Uncool – Climate Skeptic’s Documentary Flops

  • Published on November 15th, 2010

It was supposed to be the middle-of-the-road answer to the “global warming sensationalism” of Al Gore’s “Inconvenient Truth”.

But “Skeptical Environmentalist” Bjorn Lomborg’s un-scary climate change documentary, “Cool It”, appears to be anything but sensational. It opened this weekend to the rousing reception of a tree falling in the forest with nobody there. It took in a frigid $26,847 at the box office –  $655 average per theater.

Gore’s film, in contrast, opened with $281,330 (on just four screens!), and went on to take in nearly $50 million worldwide on its way to a “Best Documentary” Oscar win.

(For background on Lomborg and the documentary, read our article from Friday, ” ‘Cool It’Documentary – Sensible Take on Global Warming, or Nonsense?”)

How did it make out with the critics?

Roger Moore, Orlando Sentinal:

There’s plenty of room for debate within the broad scientific discussion of global climate change. The question raised by the new documentary “Cool It” is whether Danish economist Bjorn Lomborg deserves a place in that debate.

Colin Covert, Minneapolis Star Tribune:

It’s soothing when a film suggests that there are neat, simple solutions to vastly complex problems. But it’s probably wrong.

Justin Lowe, The Hollywood Reporter:

The economics of climate change policy get a thorough dissection in “Cool It,” from two-time Sundance grand jury doc winner Ondi Timoner. Polemical in tone, wide-ranging in scope and persuasive to a degree, the film seems unlikely to find as many fans as either of her more engaging titles (“Dig!,” “We Live in Public”), but may attract modest art house interest — although cable and DVD likely offer broader audiences.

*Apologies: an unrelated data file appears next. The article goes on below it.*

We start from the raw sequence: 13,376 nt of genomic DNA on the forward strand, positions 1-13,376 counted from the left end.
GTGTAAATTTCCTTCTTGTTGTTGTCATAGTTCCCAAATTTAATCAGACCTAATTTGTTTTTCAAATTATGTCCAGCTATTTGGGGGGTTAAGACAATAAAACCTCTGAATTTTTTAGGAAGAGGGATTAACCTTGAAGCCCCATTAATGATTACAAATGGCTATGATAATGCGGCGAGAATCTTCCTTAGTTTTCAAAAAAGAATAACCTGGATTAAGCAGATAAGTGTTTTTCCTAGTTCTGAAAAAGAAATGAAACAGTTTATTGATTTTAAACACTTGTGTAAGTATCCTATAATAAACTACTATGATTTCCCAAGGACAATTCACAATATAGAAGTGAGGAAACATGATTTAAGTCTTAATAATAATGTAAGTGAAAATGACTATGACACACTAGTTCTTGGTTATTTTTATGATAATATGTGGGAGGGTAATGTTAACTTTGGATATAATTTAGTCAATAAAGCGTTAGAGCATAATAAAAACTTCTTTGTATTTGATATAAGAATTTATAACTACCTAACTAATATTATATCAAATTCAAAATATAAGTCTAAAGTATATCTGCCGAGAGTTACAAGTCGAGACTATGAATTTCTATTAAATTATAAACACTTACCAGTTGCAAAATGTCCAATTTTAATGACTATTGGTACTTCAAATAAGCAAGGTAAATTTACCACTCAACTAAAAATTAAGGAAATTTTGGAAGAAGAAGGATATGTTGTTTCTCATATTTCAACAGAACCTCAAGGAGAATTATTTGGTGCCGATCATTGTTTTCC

Jeannette Catsoulis, The New York Times:

Blond, boyish and with an irrepressible faith in human adaptability, Mr. Lomborg is the anti-Gore.

Matt Pais, Metromix.com:

A scattered narrative that occasionally feels like Grumpy Old Men: Science Edition.

Michael O’Sullivan, Washington Post:

With the charismatic, articulate (and, yes, kind of hunky) Lomborg in front of the camera for much of the film – along with a parade of scientists who support his views – “Cool It” makes a convincing case that there are better things we can do than drive a Prius. Not that there’s anything wrong with that, he says; it’s just not going to solve much.

Tirdad Derakhshani, Philadelphia Inquirer:

Cool It offers no new insights into the internecine debates in enviro-policy.

Amy Biancolli, Houston Chronicle:

It’s hard, too, to shake the sense that Lomborg is promoting more than just a different perspective on climate debate. He’s promoting his book — and himself.

More background:

About the Author

Jeremy Bloom is the Editor of RedGreenAndBlue. He lives in New York, where he combines his passion for the environment with his passion for film, and is working on making the world a better place.


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